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Managing your fuel bill
Fuel is the single biggest cost for most road transport operators.
Since Russia invaded Ukraine at the end of February, geopolitical pressures have combined with spiralling inflation to send average fuel prices at the pump rocketing to record highs. For many logistics businesses operating on wafer-thin margins of around 1%, these rising costs put the commercial viability of their activities at risk.
The Chancellor’s cut in Fuel Duty of five pence per litre announced in the recent Spring Statement, however, has provided some welcome respite from this seemingly unstoppable surge in prices, leading to an average saving of £2,356 per year per 44-tonne truck. But with fuel prices remaining sky high as global supply chain pressures continue, it is worthwhile businesses ensuring that their fuel efficiency strategies are up to date, and their drivers are trained and encouraged to drive in a fuel-efficient manner.
DRIVING DOWN FUEL COSTS
There are a wide array of driving behaviours that have been proven to reduce fuel consumption. This includes minimising engine idling; maintaining a steady speed (avoiding sharp acceleration and braking); staying in gear when slowing but removing pressure on the accelerator early; and avoiding the use of air conditioning if possible. Regular vehicle maintenance has an important role to play too. Using the correct engine oil; checking and maintaining correct tyre pressure; minimising the weight of the vehicle; streamlining the vehicle; and the fitment of aerodynamic devices can all aid greater fuel efficiency.
REMOVING BARRIERS TO EFFICIENT DRIVING
In the document, Efficient Driving: A Rapid Evidence Assessment for the Department for Transport, the authors researched barriers to adopting efficient driving styles. For private drivers, these included awareness of efficient driving techniques; competing priorities (for example, to arrive at a destination as soon as possible); and the presence of other behaviours that drivers can adopt to save either money or emissions (for example, buying a more fuel-efficient car). While the barriers for commercial vehicle drivers were not explored as part of the report, many of those identified for domestic drivers apply to professional drivers too, but it is important for each individual company to review and assess where the shortfalls lie within their workforce.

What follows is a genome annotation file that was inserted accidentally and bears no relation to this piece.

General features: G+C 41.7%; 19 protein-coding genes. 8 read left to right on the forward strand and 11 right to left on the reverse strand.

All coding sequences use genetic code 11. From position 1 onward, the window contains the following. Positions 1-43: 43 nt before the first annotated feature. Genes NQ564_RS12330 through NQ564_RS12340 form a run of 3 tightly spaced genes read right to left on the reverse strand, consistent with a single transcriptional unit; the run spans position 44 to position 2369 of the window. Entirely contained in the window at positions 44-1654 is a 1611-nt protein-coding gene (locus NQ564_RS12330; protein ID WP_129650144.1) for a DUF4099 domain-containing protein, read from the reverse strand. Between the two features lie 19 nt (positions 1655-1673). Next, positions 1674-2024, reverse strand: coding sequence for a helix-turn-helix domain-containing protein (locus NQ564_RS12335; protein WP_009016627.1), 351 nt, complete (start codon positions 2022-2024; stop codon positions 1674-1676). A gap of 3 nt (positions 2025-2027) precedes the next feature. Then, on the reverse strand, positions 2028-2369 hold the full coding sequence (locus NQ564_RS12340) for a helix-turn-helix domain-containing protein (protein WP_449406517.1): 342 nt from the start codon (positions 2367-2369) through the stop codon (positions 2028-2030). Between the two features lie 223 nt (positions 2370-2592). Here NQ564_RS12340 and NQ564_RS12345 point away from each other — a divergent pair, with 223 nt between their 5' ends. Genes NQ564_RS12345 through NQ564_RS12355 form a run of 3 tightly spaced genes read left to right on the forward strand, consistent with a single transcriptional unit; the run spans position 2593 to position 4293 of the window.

This is where use of telematics can be invaluable. This technology can be used to monitor a driver’s behaviour and journeys in a variety of ways, such as identifying instances of harsh braking and activation of Automatic Driver Assistance Systems (ADAS). These insights could then be used to provide additional training to drivers exhibiting poor habits, or to identify times and routes that should be avoided due to higher levels of congestion or even accident risks. By using telematics to monitor driving style and vehicle fuel consumption, operators can protect tight profit margins by training staff in how to increase their fuel efficiency, creating personalised efficient driving training plans to rectify the shortfalls of each driver.
REVIEWING YOUR ROUTES
However, driver behaviour is only one piece of the puzzle in improving fuel economy. Logistics businesses are encouraged to look at their broader supply chain operations too, to assess where reduced or more efficient vehicle movements can be made. This could include nearshoring (moving outsourced operations to closer locations geographically), to reduce the length of transportation for products in the supply chain, or consolidation of loads, once again reducing the number of vehicles on the road through greater planning efficiency.
LESS FUEL = FEWER EMISSIONS
There is more to fuel efficiency than simply a drive to save money; the planet benefits from the reduced carbon emissions too. Many fleet managers are switching their petrol or diesel vans to Battery Electric Vehicles (BEVs) already, with this trend set to grow as the nation strives to reach net zero emissions; fuel price instability could provide another driving factor to make the switch sooner rather than later.
In 2021, Logistics UK launched its Route to Net Zero commitment, asking its members to pledge to decarbonise their operations as quickly and as effectively as possible to help speed up the UK’s path to net zero by 2050. Committed members in the scheme now represent a vast array of companies involved in logistics across all modes and disciplines, including UPS, DHL UK, John Lewis Partnership, Wincanton, Scottish Water, and Royal Borough of Greenwich, as the sector unites to drive forward the decarbonisation of the UK economy. For those employing a dedicated decarbonisation strategy, and wanting support along the way, applying to the Route to Net Zero commitment will be worthwhile.
“Prioritising fuel efficiency and effective fuel management is essential to save costs while reducing the environmental impact of road operations,” said Phil Lloyd, Head of Engineering Policy, Logistics UK, “There are many steps businesses and drivers can take to minimise fuel consumption – from small measures such as maintaining a steady speed while on the road, to larger scale solutions such as reviewing supply chain structures – particularly at a time when fuel prices remain so high.”
Published On: 07/04/2022 16:00:45